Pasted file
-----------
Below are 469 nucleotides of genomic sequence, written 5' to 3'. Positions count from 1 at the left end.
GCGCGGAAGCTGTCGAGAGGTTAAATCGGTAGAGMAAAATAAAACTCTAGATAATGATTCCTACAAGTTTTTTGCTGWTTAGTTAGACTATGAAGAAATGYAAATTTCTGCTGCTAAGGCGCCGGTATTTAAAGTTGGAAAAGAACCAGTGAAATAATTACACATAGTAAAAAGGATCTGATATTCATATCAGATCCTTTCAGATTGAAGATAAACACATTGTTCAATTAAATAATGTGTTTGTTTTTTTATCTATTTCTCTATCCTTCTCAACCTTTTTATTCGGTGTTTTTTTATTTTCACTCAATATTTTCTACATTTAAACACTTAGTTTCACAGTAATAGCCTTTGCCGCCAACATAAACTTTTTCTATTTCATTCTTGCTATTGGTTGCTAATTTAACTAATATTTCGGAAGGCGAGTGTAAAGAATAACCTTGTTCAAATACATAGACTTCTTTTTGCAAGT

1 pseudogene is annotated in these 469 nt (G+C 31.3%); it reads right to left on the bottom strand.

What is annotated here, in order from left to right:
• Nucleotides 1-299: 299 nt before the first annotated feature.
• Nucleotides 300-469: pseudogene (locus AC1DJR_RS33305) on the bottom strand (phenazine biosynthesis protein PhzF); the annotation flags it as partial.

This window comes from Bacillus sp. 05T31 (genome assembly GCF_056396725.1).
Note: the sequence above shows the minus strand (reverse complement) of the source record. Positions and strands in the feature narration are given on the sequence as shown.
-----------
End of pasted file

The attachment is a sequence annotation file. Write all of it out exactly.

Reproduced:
Below are 469 nucleotides of genomic sequence, written 5' to 3'. Positions count from 1 at the left end.
GCGCGGAAGCTGTCGAGAGGTTAAATCGGTAGAGMAAAATAAAACTCTAGATAATGATTCCTACAAGTTTTTTGCTGWTTAGTTAGACTATGAAGAAATGYAAATTTCTGCTGCTAAGGCGCCGGTATTTAAAGTTGGAAAAGAACCAGTGAAATAATTACACATAGTAAAAAGGATCTGATATTCATATCAGATCCTTTCAGATTGAAGATAAACACATTGTTCAATTAAATAATGTGTTTGTTTTTTTATCTATTTCTCTATCCTTCTCAACCTTTTTATTCGGTGTTTTTTTATTTTCACTCAATATTTTCTACATTTAAACACTTAGTTTCACAGTAATAGCCTTTGCCGCCAACATAAACTTTTTCTATTTCATTCTTGCTATTGGTTGCTAATTTAACTAATATTTCGGAAGGCGAGTGTAAAGAATAACCTTGTTCAAATACATAGACTTCTTTTTGCAAGT

1 pseudogene is annotated in these 469 nt (G+C 31.3%); it reads right to left on the bottom strand.

What is annotated here, in order from left to right:
• Nucleotides 1-299: 299 nt before the first annotated feature.
• Nucleotides 300-469: pseudogene (locus AC1DJR_RS33305) on the bottom strand (phenazine biosynthesis protein PhzF); the annotation flags it as partial.

This window comes from Bacillus sp. 05T31 (genome assembly GCF_056396725.1).
Note: the sequence above shows the minus strand (reverse complement) of the source record. Positions and strands in the feature narration are given on the sequence as shown.